As mentioned, the Starliner’s escape rockets are part of the service module. Once docked, they could use them to boost the station’s orbit, because the module is going to be discarded anyway. This needs doing on a fairly regular basis, and other service modules, notably the one used on the ATV cargo canister and since given to the Orion, have performed this orbit-raising service in the past. In theory it might be possible for the Dragon to also perform this service, but they have not pursued the option. In fact, I’ve heard a claim that they could not spare the fuel, though that doesn’t make sense unless the thrusters and the escape rockets have entirely separate fuel supplies, which is not unreasonable as cargo versions of the Dragon series don’t have escape rockets but do have the thrusters. Boosting the station while docked to the American end would first require using its gyros to turn the whole thing over so it’s facing backwards. The station also has its own orbit-raising motors in the Russian section, so the job could be done by simply delivering fuel for them instead of by actively pushing the station, but these are disused and possibly no longer functional, so nowadays they always use an attached craft. If nothing better is available they’ll use the tiny thrusters on a Progress capsule, though this is inefficient and tedious. All it all, it needs about four tons a year of propellant to keep the station from falling down, which is about one percent of its total mass. It used to need seven, due to being in a lower orbit so the Shuttle could dock with it. If they ever replace the Soyuz maybe it can go higher.

For years we were in suspense waiting to see which would carry passengers first, the Starliner or the Dragon 2. Originally the Dragon was scheduled much earlier, but SpaceX’s scheduled dates were, as always, more expressions of hope than of confidence. As of the beginning of 2019, the two looked to be roughly neck and neck... then Dragon was the first to pull off an unmanned flight to the space station, and shortly after, rumors started to emerge of further delays for the Starliner, so it might not be ready for crewed flight before the end of the year. But then a static test of the SuperDraco motors on the used Dragon capsule caused an explosion that destroyed the entire craft. So at this point it looked like the odds favored the Starliner being the first to carry astronauts. But it had its own delays, and some of them were also due to difficulty with the launch escape system, which like that of the Dragon uses hypergolic fuel, because the people who run the Space Station don’t approve of docking solid rockets to it. They are not safe in an environment which is being alternately baked and frozen sixteen times a day. Apparently Boeing’s escape rockets have suffered from fuel leaks.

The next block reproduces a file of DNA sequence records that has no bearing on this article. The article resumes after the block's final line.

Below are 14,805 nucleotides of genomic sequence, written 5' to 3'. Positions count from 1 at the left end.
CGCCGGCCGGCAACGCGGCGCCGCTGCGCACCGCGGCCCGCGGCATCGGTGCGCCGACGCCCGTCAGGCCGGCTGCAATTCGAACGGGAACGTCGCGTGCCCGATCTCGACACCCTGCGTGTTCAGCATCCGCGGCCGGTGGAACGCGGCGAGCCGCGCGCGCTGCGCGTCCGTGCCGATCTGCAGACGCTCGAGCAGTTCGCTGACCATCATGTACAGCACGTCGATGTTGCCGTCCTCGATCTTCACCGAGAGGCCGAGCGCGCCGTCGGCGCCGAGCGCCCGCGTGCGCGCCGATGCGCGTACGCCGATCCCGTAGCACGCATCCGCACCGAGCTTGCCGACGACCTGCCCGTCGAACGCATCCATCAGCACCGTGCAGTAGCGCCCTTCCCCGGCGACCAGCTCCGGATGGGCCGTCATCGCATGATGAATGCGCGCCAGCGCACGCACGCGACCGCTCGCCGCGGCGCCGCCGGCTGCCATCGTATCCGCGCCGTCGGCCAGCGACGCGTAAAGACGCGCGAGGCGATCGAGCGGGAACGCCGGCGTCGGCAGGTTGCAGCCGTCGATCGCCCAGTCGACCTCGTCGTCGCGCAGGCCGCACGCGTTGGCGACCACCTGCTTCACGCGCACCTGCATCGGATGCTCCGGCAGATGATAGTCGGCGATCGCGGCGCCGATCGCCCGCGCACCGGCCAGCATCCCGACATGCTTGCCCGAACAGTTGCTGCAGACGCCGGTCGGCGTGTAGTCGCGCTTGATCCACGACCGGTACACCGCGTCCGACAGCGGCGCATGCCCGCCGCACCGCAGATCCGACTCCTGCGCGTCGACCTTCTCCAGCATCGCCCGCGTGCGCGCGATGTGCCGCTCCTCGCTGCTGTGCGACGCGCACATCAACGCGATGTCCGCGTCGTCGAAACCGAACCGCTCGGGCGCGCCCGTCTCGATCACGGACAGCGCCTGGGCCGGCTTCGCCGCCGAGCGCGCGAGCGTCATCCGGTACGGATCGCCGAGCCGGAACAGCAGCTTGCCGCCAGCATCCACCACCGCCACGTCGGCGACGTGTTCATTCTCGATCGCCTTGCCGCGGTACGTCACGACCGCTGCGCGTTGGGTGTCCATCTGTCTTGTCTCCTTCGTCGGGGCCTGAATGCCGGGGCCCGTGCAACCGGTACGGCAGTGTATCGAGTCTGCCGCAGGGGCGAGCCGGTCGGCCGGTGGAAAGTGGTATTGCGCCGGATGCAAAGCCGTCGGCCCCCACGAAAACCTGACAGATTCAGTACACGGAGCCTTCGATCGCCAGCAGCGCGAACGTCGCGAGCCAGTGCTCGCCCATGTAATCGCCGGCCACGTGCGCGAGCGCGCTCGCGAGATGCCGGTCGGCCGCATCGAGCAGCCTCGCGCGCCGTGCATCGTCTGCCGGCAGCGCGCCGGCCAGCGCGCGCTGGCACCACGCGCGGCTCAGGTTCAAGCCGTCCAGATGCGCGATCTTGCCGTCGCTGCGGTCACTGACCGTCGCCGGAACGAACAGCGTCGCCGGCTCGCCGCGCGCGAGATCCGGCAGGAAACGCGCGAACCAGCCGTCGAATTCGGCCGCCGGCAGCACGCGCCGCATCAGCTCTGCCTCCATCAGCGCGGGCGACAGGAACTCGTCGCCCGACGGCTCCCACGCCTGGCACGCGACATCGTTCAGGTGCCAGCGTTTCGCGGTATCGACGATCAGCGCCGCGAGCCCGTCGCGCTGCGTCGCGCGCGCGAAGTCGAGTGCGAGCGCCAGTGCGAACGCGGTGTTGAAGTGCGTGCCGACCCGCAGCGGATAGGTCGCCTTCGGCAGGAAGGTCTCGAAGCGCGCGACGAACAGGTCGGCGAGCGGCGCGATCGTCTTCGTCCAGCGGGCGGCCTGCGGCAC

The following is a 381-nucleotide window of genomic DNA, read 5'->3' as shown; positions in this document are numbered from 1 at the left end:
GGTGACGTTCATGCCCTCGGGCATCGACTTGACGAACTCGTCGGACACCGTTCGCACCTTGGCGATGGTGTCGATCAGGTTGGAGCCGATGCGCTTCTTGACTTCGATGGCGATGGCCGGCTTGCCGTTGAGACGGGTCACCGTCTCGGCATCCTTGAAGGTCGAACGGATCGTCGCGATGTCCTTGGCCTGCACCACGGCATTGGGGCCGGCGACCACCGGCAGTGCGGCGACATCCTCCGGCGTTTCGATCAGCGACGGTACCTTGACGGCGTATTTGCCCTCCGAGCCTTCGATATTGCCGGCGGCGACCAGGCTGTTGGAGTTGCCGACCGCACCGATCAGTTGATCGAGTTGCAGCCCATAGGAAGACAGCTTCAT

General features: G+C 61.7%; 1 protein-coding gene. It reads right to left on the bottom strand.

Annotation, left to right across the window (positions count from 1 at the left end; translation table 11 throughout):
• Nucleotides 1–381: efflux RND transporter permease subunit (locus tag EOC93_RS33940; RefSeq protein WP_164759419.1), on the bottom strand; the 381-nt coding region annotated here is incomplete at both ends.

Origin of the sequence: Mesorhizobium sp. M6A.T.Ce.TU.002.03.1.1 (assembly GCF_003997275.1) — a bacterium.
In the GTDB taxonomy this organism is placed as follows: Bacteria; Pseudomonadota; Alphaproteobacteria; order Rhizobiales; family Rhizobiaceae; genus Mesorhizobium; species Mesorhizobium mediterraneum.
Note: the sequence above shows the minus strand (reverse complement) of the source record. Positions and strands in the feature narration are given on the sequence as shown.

After resolving the escape rocket issues, their launch abort test had a chute that didn’t open, and an excessive release of hypergolic fuel, which is too toxic to tolerate leaks of. And then, once they finally launched it to orbit uncrewed, to catch up to where the Dragon got to the previous spring, it went off course and didn’t reach the space station, due to a software error in the service module that threw off its clock and caused it to waste fuel. Then they spotted another software issue in the nick of time, which without a quick patch, would have made it unsafe to detatch the service module for reentry.  Upon later scrutiny it also came out that a few of the reaction control thrusters had not worked right, again due to software, which apparently had an incorrect map of which thruster was which. NASA found that the whole QA process at Boeing was substandard — an issue that also played a part in the 737 Max scandal. For a while the possibility stayed open that once debugging was completed, the next flight attempt would be crewed, but eventually Boeing decided to redo the test launch at their own expense, which pushed the crewed flight out to 2021. By the time all this was settled, the Dragon had flown two test pilots to the station and back without incident, and before that second test flight went up, Dragon launched two full crews of four. And then, when the second test launch rolled out to the pad, they had to scrub because sensors reported an incorrectly set valve. They tried to quickly resolve this, but it turned out to be not one wrong valve, but thirteen. They had to roll the whole rocket back to the assembly building. They then spent days coaxing one valve after another back into operation, using “mechanical, electrical, and thermal techniques”, which doesn’t sound reassuring for how reliable the unstuck valves will be in the future. Finally they had to ship the whole capsule back to the factory.

At this point, the Starliner is looking like a clusterfuck. Sure, 99% of it is fine, but in aerospace being 99% right gets people killed.